abstract = "Introduction: With the growing need for intensive and online course formats, it has become increasingly difficult to determine what combinations of knowledge and skills that are important for both academia and industry can best provide students with the grounding for exploring the questions of global technical communication (TC) during their programs. About the case: The 7.5-week online global TC course at Arizona State University is divided into six theme-based units and a unit that focuses on a research/revision project. Situating the case: While over the last 20 years, excellent practical materials for teaching global TC have been published, there is a need for comprehensive course descriptions, particularly for courses in online and intensive formats. Methods/approach: The course was based on an extensive literature review of academic and trade publications. The course's effectiveness was analyzed based on final reflective discussion assignments and anonymous student course evaluations. Results/discussion: The literature review revealed six major themes that define global TC: culture and communication, the frameworks of culture, verbal communication, global content and technology, visual communication, and cross-cultural collaboration and audience work. Each unit addressed one of these themes. The course was well-received, and students started posing critical questions to explore in future courses. Conclusions: In our program, having a dedicated global TC course was very beneficial because it introduced students to concepts that they could further explore in other 7.5-week online courses. In addition, I present recommendations for adopting/adapting the course, as well as its limitations and suggestions for future research.",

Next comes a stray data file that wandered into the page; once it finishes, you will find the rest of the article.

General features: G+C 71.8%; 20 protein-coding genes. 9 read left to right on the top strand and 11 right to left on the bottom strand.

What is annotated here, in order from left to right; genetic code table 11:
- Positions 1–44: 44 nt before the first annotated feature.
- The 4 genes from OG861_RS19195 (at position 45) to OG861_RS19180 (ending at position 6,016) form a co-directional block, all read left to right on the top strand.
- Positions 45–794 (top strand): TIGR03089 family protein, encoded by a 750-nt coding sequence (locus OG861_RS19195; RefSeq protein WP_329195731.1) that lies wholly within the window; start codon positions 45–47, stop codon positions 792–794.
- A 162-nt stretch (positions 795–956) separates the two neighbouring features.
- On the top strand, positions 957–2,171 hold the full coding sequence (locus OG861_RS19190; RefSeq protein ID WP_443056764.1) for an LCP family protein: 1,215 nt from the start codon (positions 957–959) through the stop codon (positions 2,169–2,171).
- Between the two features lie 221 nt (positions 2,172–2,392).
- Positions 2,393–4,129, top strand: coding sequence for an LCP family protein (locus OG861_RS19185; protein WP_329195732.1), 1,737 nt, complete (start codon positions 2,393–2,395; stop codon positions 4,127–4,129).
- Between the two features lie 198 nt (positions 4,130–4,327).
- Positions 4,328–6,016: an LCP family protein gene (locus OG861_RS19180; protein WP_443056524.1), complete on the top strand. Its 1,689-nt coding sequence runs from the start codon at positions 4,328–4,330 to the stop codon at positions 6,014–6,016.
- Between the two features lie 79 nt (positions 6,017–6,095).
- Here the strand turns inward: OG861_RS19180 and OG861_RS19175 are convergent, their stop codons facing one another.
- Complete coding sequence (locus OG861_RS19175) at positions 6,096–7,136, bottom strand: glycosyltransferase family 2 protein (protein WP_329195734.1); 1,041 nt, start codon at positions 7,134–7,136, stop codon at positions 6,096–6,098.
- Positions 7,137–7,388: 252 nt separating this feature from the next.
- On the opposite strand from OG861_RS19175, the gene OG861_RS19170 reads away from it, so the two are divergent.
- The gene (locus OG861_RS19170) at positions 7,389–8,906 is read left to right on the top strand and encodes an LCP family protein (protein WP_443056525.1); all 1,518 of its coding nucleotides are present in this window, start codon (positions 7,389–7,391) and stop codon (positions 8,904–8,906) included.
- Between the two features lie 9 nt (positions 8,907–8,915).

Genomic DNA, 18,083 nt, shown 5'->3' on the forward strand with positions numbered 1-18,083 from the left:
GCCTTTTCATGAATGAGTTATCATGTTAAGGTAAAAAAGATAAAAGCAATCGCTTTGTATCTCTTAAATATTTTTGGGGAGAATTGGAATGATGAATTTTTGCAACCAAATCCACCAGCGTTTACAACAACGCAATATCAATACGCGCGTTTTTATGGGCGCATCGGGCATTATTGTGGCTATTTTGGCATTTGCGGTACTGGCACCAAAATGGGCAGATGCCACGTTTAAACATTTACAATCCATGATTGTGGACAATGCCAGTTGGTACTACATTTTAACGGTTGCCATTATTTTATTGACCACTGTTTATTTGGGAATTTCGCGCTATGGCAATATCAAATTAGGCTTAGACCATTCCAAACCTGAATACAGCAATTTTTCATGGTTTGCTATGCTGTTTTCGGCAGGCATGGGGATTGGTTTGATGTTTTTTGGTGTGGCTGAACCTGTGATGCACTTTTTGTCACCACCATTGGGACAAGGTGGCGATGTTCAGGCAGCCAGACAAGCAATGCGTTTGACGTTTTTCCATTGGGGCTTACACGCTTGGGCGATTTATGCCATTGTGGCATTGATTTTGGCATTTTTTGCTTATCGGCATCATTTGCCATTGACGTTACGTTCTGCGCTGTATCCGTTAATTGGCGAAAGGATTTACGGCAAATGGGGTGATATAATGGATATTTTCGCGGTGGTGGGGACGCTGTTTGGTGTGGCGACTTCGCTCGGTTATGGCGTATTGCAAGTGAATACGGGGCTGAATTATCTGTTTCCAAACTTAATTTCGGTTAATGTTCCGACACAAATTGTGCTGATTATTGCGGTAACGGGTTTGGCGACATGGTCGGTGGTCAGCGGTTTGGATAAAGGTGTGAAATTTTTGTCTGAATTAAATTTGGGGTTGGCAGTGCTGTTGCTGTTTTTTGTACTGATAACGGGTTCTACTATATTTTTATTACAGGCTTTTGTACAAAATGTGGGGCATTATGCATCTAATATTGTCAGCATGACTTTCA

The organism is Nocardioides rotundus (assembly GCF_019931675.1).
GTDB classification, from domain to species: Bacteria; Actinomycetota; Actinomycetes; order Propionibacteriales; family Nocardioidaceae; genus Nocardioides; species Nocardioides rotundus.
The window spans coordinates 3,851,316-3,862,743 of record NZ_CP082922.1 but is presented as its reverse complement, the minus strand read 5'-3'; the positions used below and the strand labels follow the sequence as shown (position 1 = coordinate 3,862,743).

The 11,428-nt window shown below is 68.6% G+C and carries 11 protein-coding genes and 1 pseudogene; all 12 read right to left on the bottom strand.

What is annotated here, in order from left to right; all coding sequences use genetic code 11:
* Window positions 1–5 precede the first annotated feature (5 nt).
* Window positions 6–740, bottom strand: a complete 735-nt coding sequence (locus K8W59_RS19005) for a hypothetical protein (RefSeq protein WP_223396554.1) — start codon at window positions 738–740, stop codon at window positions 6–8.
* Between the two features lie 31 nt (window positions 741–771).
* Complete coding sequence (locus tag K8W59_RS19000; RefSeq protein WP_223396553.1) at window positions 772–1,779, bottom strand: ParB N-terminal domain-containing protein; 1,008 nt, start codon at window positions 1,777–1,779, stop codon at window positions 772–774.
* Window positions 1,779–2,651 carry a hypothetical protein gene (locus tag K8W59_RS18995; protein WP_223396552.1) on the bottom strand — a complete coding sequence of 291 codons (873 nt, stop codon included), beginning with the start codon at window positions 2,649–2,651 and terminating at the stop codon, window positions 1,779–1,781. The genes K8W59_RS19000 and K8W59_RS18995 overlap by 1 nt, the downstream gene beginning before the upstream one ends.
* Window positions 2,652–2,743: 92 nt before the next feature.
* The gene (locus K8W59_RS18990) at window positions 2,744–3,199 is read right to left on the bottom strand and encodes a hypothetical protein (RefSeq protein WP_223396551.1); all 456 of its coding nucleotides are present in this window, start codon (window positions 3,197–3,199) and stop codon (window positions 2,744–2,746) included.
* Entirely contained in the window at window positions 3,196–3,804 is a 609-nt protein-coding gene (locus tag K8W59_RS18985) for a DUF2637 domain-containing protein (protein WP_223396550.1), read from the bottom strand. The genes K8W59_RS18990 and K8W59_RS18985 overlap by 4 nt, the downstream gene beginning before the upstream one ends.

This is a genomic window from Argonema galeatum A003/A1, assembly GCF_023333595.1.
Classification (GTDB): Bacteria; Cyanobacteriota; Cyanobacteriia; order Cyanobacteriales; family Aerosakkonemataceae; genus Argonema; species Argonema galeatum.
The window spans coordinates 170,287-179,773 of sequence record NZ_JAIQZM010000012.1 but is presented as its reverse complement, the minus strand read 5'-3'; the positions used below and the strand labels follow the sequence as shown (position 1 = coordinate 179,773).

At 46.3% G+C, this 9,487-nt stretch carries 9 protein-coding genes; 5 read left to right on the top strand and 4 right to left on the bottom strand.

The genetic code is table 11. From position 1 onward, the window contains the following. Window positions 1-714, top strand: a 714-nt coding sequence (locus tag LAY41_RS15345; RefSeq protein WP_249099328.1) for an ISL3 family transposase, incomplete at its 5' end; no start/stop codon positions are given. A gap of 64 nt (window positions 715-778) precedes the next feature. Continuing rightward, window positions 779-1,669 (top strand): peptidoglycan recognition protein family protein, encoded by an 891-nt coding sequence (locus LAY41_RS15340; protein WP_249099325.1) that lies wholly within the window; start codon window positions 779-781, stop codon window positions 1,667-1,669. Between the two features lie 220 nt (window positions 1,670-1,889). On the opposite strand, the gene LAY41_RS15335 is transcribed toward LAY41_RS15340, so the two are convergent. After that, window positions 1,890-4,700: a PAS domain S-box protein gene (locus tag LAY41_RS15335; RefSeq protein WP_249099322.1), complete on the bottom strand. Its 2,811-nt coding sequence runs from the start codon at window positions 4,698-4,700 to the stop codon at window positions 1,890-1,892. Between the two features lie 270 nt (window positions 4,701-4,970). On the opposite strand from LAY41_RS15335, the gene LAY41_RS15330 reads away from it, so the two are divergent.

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AB - Introduction: With the growing need for intensive and online course formats, it has become increasingly difficult to determine what combinations of knowledge and skills that are important for both academia and industry can best provide students with the grounding for exploring the questions of global technical communication (TC) during their programs. About the case: The 7.5-week online global TC course at Arizona State University is divided into six theme-based units and a unit that focuses on a research/revision project. Situating the case: While over the last 20 years, excellent practical materials for teaching global TC have been published, there is a need for comprehensive course descriptions, particularly for courses in online and intensive formats. Methods/approach: The course was based on an extensive literature review of academic and trade publications. The course's effectiveness was analyzed based on final reflective discussion assignments and anonymous student course evaluations. Results/discussion: The literature review revealed six major themes that define global TC: culture and communication, the frameworks of culture, verbal communication, global content and technology, visual communication, and cross-cultural collaboration and audience work. Each unit addressed one of these themes. The course was well-received, and students started posing critical questions to explore in future courses. Conclusions: In our program, having a dedicated global TC course was very beneficial because it introduced students to concepts that they could further explore in other 7.5-week online courses. In addition, I present recommendations for adopting/adapting the course, as well as its limitations and suggestions for future research.